The Chicago Blackhawks announced a three-year contract extension with Joel Quenneville on Tuesday and thus locked up the only active coach with three Stanley Cup titles.
The move started a very nice day for Quenneville and the Blackhawks, who beat the Nashville Predators 3-2 on Tuesday for their eighth consecutive victory. The longest active win streak in the league moved the 57-year-old coach into a tie with Al Arbour for second on the list of NHL regular-season coaching victories, behind only Scotty Bowman's total of 1,244.
"It's been a special place here in Chicago for us,'' Quenneville said after his 782nd career win. "We've had a lot of success. Great group, right on through from Rocky [owner Rocky Wirtz] on down through the organization. It's been eight great years.
"Al Arbour has been a great coach in our game and player. Everybody always said good things. Everybody has a lot of respect for what he's accomplished. We always had a heck of a time trying to beat him, so it's very special, and [I'm] honored and feel fortunate."
The Blackhawks are currently second in the Central Division, just two points behind the Dallas Stars, and are looking like contenders to add a second straight championship to Quenneville's already impressive résumé.
"We've got a great situation going here,'' general manager Stan Bowman said. "Fortunate to have Joel on board, and he's been a huge part of what we've accomplished as a group. There's no one more you want behind the bench than Joel.''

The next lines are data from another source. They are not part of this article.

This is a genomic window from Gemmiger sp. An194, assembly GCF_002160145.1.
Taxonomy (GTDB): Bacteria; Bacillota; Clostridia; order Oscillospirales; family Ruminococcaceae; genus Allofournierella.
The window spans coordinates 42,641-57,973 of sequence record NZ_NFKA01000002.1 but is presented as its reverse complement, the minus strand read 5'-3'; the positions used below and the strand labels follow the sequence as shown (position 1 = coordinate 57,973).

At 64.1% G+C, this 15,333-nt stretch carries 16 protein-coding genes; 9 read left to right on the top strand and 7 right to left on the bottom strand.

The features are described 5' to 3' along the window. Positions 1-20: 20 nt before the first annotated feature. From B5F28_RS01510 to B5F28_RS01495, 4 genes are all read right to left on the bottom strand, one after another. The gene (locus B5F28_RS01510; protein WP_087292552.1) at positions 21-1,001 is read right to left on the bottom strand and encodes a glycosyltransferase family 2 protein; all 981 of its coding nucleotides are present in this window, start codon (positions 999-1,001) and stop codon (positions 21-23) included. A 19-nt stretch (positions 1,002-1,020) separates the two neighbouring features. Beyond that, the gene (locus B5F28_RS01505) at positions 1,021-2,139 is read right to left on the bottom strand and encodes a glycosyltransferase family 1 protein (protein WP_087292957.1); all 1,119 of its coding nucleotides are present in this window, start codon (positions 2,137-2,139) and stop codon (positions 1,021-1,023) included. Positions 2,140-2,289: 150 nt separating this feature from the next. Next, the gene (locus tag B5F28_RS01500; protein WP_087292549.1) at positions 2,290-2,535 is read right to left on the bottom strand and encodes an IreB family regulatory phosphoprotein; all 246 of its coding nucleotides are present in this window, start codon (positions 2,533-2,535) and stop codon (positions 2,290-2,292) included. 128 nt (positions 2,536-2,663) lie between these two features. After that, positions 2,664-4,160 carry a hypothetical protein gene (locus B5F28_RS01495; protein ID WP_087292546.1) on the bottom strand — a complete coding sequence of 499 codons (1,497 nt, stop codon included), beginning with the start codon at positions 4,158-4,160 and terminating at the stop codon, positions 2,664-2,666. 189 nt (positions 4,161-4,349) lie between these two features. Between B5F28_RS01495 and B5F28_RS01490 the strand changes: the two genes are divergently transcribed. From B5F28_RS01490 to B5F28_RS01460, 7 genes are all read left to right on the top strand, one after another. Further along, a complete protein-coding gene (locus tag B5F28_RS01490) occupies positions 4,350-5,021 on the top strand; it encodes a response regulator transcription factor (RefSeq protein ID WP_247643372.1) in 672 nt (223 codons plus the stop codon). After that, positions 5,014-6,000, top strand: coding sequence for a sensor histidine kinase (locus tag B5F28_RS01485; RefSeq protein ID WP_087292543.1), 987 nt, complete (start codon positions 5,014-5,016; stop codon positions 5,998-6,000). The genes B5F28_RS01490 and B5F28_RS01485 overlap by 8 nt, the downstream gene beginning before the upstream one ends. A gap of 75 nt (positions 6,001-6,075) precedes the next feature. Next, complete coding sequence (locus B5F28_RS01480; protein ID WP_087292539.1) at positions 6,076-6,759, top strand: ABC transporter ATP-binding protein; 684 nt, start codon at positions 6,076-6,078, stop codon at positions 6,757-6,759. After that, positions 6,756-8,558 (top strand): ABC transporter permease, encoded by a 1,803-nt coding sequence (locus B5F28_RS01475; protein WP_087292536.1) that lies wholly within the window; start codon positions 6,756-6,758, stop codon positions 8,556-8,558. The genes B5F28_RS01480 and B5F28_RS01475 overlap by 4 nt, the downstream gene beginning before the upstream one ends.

Quenneville took over in Chicago just four games into the 2008-09 season, when he replaced Denis Savard after the Hall of Famer was cut loose by former general manager Dale Tallon in a controversial move. What followed was the most successful run in franchise history, with Chicago winning it all in 2010, 2013 and 2015.
"Well, [in] your wildest dreams, you wouldn't have expected what happened happened,'' Quenneville said. "But even an optimistic point of view was that there was an exciting, young team that had a bright future. Things developed in a great way right off the bat.''
Blackhawks captain Jonathan Toews was 20 when Quenneville became the coach in Chicago, and star forward Patrick Kane was 19. They developed into two of the NHL's best players under Quenneville's tutelage and are part of a now-veteran core that uniformly praises the former NHL defenseman for his deft touch with players of varying ability and experience levels.
"I think we're getting, it's funny to say, but more and more comfortable with his coaching and his style as the years go by,'' Toews said.
Quenneville has a 782-451-77-110 record over 19 years as an NHL head coach, including the past eight in Chicago. He won the Jack Adams Award in 2000 for the NHL's top coaching job.
The 57-year-old Quenneville and Jacques Lemaire are the only men who have played in at least 800 games in the league and coached 1,000 or more. Quenneville's playing career, spent mostly with the Hartford Whalers, was a huge influence on how he coaches, from cutting back on practice time during busy parts of the schedule to what he expects from his players.
"He doesn't take a night off,'' Toews said. "His intensity is there every night. We know it. You can feel it.''
Quenneville refused to speculate as to whether he will coach beyond this extension. But the Windsor, Ontario, native indicated he thinks Scotty Bowman's record of 1,244 wins is safe.
"I'd say it's a stretch,'' Quenneville said of catching Bowman.
The Associated Press contributed to this report.